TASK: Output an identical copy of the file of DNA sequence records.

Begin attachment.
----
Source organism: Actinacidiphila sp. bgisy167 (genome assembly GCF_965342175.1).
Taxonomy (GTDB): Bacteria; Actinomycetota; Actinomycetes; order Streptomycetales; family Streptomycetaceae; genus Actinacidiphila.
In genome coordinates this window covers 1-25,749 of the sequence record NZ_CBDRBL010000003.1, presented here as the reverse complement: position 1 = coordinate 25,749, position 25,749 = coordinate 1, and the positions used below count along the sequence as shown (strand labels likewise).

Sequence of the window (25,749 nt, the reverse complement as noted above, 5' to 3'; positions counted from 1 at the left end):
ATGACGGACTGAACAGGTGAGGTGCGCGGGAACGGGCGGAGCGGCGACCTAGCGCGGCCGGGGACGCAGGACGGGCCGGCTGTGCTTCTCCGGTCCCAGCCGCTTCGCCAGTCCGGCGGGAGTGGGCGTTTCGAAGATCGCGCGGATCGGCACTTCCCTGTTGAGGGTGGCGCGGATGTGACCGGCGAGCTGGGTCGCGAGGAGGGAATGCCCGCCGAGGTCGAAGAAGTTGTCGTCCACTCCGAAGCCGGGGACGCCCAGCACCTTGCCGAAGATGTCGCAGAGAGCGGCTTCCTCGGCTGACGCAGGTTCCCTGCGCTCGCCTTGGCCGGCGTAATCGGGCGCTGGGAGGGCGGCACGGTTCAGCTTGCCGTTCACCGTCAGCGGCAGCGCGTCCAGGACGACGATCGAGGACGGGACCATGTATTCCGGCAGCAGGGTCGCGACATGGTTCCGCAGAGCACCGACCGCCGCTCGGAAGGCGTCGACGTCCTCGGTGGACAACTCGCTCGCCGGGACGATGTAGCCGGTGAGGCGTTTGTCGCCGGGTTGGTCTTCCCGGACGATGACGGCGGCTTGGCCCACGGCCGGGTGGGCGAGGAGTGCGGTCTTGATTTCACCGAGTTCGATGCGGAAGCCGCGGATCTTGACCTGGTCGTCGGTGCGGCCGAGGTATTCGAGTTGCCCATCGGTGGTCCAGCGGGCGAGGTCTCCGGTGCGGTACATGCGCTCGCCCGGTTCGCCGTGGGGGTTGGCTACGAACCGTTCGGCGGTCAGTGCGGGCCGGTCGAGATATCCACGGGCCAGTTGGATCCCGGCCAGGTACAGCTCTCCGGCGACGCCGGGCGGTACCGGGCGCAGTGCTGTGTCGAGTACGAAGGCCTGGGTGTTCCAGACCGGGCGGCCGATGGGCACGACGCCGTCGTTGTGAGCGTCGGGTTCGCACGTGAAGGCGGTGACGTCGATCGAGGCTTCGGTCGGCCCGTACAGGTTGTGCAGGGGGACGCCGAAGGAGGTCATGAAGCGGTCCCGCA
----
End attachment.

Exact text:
Source organism: Actinacidiphila sp. bgisy167 (genome assembly GCF_965342175.1).
Taxonomy (GTDB): Bacteria; Actinomycetota; Actinomycetes; order Streptomycetales; family Streptomycetaceae; genus Actinacidiphila.
In genome coordinates this window covers 1-25,749 of the sequence record NZ_CBDRBL010000003.1, presented here as the reverse complement: position 1 = coordinate 25,749, position 25,749 = coordinate 1, and the positions used below count along the sequence as shown (strand labels likewise).

Sequence of the window (25,749 nt, the reverse complement as noted above, 5' to 3'; positions counted from 1 at the left end):
ATGACGGACTGAACAGGTGAGGTGCGCGGGAACGGGCGGAGCGGCGACCTAGCGCGGCCGGGGACGCAGGACGGGCCGGCTGTGCTTCTCCGGTCCCAGCCGCTTCGCCAGTCCGGCGGGAGTGGGCGTTTCGAAGATCGCGCGGATCGGCACTTCCCTGTTGAGGGTGGCGCGGATGTGACCGGCGAGCTGGGTCGCGAGGAGGGAATGCCCGCCGAGGTCGAAGAAGTTGTCGTCCACTCCGAAGCCGGGGACGCCCAGCACCTTGCCGAAGATGTCGCAGAGAGCGGCTTCCTCGGCTGACGCAGGTTCCCTGCGCTCGCCTTGGCCGGCGTAATCGGGCGCTGGGAGGGCGGCACGGTTCAGCTTGCCGTTCACCGTCAGCGGCAGCGCGTCCAGGACGACGATCGAGGACGGGACCATGTATTCCGGCAGCAGGGTCGCGACATGGTTCCGCAGAGCACCGACCGCCGCTCGGAAGGCGTCGACGTCCTCGGTGGACAACTCGCTCGCCGGGACGATGTAGCCGGTGAGGCGTTTGTCGCCGGGTTGGTCTTCCCGGACGATGACGGCGGCTTGGCCCACGGCCGGGTGGGCGAGGAGTGCGGTCTTGATTTCACCGAGTTCGATGCGGAAGCCGCGGATCTTGACCTGGTCGTCGGTGCGGCCGAGGTATTCGAGTTGCCCATCGGTGGTCCAGCGGGCGAGGTCTCCGGTGCGGTACATGCGCTCGCCCGGTTCGCCGTGGGGGTTGGCTACGAACCGTTCGGCGGTCAGTGCGGGCCGGTCGAGATATCCACGGGCCAGTTGGATCCCGGCCAGGTACAGCTCTCCGGCGACGCCGGGCGGTACCGGGCGCAGTGCTGTGTCGAGTACGAAGGCCTGGGTGTTCCAGACCGGGCGGCCGATGGGCACGACGCCGTCGTTGTGAGCGTCGGGTTCGCACGTGAAGGCGGTGACGTCGATCGAGGCTTCGGTCGGCCCGTACAGGTTGTGCAGGGGGACGCCGAAGGAGGTCATGAAGCGGTCCCGCA